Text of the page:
Isn't this a cute little thing? The blade of this little fern is only 3-4 inches long. It grows out of the side of the gully that I walk down to access the creek in the cemetery.
I've been trying to figure out what it is for about three years. Here's where I think I went wrong:
So, I did the first part... is it undivided, once, twice, or thrice divided? Well, it's twice divided. The blade has pinnae and there are pinnules, but the pinnules are smooth.
The next question in my key is: "is the blade clearly broadest at the base?" What do you think?
While you are pondering this, let's talk about today, before I give you the answer. It was one of those days that I COULD NOT stay inside. The sun was shining, but the air was cool. I've been working on a "secret" project for a couple of years. You can read about it at Exploring Like a 10-Year Old. Today I went back and double checked a piece of it on foot. Walked about 8 miles!
What did you decide about the fern? I kept saying that it was broadest at the base. But that is apparently the wrong answer. After looking more carefully at a LOT of the blades, I guess I can believe in that decision. At any rate it led me to choices that made sense, sort of...
Next I had to decide if it has spores on a separate stalk or on the backs of the pinnae. That wasn't too hard, even though the spores aren't visible at this time of year. If they were on a separate stalk that stalk would probably be seen dried up in the old plant parts.
Next... I'm in trouble, because they want to know the shape of the sori. The sori are the spore cases on the backs of the leaves. Wrong season, and I seem to always be off hiking when this happens, because I've never seen them. So I was reduced to looking at pictures, but I've narrowed down the choices. I settled on one of the Woodsias- the size is right. There are seven choices! OK, there are some differences, but it seems to be Woodsia ilvensis, rusty woodsia.
Here's the first problem. The plant is supposed to be a lot more hairy than this. Also, the stipe is supposed to be brown.
For smooth woodsia the stipe is yellow-green and the back of the blade is smooth. That sounds more like what I see here. BUT... smooth woodsia only has 2-4 pinnules per pinna, while rusty woodsia has 3-9. This one is definitely the 3-9 count.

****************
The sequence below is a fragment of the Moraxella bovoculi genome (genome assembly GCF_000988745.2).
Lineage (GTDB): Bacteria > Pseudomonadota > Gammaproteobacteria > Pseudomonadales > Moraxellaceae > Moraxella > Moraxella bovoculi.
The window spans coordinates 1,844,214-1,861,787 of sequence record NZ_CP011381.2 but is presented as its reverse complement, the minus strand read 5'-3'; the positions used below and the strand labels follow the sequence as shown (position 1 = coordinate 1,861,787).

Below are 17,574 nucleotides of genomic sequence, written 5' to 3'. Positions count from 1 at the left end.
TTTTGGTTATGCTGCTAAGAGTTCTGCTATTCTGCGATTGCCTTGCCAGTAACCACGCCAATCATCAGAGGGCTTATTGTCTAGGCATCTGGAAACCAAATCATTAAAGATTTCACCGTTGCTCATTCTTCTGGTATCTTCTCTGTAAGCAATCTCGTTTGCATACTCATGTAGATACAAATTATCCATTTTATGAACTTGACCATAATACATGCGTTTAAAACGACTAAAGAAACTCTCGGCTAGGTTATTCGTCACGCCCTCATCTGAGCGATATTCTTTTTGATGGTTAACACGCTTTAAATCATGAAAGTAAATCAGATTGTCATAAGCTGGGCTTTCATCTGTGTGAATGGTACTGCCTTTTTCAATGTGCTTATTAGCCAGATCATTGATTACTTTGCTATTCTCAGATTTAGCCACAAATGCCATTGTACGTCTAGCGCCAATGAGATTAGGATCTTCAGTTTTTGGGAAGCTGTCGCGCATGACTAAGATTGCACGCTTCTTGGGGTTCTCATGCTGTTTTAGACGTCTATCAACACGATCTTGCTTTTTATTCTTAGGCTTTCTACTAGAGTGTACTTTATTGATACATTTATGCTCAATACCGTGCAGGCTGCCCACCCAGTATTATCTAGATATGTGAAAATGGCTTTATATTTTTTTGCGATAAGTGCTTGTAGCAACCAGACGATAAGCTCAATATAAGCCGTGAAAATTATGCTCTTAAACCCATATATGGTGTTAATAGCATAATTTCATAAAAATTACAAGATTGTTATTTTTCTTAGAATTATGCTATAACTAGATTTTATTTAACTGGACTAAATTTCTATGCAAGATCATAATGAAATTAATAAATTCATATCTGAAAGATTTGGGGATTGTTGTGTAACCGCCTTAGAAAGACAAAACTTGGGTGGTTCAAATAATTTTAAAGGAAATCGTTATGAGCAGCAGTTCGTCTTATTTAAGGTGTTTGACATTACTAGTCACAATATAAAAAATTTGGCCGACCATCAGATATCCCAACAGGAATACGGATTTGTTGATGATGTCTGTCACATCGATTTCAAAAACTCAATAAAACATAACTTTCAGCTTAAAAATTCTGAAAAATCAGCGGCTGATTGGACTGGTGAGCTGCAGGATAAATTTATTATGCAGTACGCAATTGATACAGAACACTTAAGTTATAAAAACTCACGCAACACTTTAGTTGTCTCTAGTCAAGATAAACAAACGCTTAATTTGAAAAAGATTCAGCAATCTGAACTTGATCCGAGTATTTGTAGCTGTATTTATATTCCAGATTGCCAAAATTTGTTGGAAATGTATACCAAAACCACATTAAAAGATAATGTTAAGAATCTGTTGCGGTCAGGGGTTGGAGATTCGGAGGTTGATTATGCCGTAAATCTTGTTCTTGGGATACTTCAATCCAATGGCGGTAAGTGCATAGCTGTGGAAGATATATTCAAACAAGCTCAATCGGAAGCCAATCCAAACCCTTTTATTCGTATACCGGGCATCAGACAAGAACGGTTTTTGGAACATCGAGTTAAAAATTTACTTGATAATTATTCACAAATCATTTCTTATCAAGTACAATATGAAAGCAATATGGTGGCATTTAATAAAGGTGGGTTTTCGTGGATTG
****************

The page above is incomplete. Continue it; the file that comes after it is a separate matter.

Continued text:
For a definitive answer I'll just have to catch this when the spores show up. Then it will be unmistakable. The plant gets really hairy and rusty brown. But... I usually seem to be off hiking at spore time. Stay tuned... it may only take me a few more years to get this. Meanwhile, I just think it's really cute!
Update Note: April 2011- This fern has been identified, almost certainly, as Fragile Fern, Cystopteris fragilis
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It is cute. So we hang around a few more years to get the definitive answer. I'm planning to live that long anyway, Shark!
It is a cute fern, we get it over here local name is Oblong Woodsia. One that is very like it and much more common over here is Brittle Bladder Fern - Cystopteris fragilis.
well it confuses me :) (does not take much these days)
since I'm totally lost when it comes to the technical names and descriptions I'll just go with whatever you decide...lol It is cute though
Oh I so need to get out and do some botanizing. You are making me feel guilty. Sigh...
Yeah, Carmen! Seriously... this fern has to be producing spores, but I haven't seen them yet.
Carol- oh, boy! I don't know that one yet. But I just looked it up, and it's thrice divided. We do have bulblet fern. I hope to get to my favorite fern walk at the right time this year to show that.
Ann- cute is good!
Julia- Just wait till tomorrow... We found some cool things!
I've been watching for ferns now to try and begin learning about them, but so far I haven't seen anything that I recognize as ferns. I know I'll find some one of these times. I have to say the search is fun even if I haven't found anything yet.
Ratty- this is the only fern up around here. I never realized until this year that it must come up really early. Saturday before the club hike, I went hunting for fiddleheads on my "fern loop," and couldn't find ANY. So don't despair. But they should begin to show in your area soon.
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